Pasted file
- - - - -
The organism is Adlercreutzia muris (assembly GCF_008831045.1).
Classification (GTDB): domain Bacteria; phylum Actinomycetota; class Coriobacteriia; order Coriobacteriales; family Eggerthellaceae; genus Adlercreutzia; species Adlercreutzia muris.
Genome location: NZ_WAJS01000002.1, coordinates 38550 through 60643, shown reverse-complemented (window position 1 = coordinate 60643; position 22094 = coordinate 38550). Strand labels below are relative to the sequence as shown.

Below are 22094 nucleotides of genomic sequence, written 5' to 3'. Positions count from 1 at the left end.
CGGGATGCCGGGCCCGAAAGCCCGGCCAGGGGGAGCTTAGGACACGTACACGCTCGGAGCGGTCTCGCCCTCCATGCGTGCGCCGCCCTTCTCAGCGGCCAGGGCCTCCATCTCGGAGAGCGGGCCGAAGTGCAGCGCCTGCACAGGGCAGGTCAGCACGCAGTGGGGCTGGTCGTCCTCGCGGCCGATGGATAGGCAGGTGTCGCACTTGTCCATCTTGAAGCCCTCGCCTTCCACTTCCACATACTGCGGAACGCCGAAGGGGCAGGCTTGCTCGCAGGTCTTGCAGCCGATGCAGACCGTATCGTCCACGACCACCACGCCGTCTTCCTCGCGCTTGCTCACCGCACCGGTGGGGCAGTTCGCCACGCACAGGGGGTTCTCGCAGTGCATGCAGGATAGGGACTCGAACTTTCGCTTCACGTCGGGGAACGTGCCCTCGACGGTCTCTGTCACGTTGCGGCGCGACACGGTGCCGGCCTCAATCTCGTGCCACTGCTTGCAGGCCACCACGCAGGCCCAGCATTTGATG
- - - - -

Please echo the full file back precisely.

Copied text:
The organism is Adlercreutzia muris (assembly GCF_008831045.1).
Classification (GTDB): domain Bacteria; phylum Actinomycetota; class Coriobacteriia; order Coriobacteriales; family Eggerthellaceae; genus Adlercreutzia; species Adlercreutzia muris.
Genome location: NZ_WAJS01000002.1, coordinates 38550 through 60643, shown reverse-complemented (window position 1 = coordinate 60643; position 22094 = coordinate 38550). Strand labels below are relative to the sequence as shown.

Below are 22094 nucleotides of genomic sequence, written 5' to 3'. Positions count from 1 at the left end.
CGGGATGCCGGGCCCGAAAGCCCGGCCAGGGGGAGCTTAGGACACGTACACGCTCGGAGCGGTCTCGCCCTCCATGCGTGCGCCGCCCTTCTCAGCGGCCAGGGCCTCCATCTCGGAGAGCGGGCCGAAGTGCAGCGCCTGCACAGGGCAGGTCAGCACGCAGTGGGGCTGGTCGTCCTCGCGGCCGATGGATAGGCAGGTGTCGCACTTGTCCATCTTGAAGCCCTCGCCTTCCACTTCCACATACTGCGGAACGCCGAAGGGGCAGGCTTGCTCGCAGGTCTTGCAGCCGATGCAGACCGTATCGTCCACGACCACCACGCCGTCTTCCTCGCGCTTGCTCACCGCACCGGTGGGGCAGTTCGCCACGCACAGGGGGTTCTCGCAGTGCATGCAGGATAGGGACTCGAACTTTCGCTTCACGTCGGGGAACGTGCCCTCGACGGTCTCTGTCACGTTGCGGCGCGACACGGTGCCGGCCTCAATCTCGTGCCACTGCTTGCAGGCCACCACGCAGGCCCAGCATTTGATG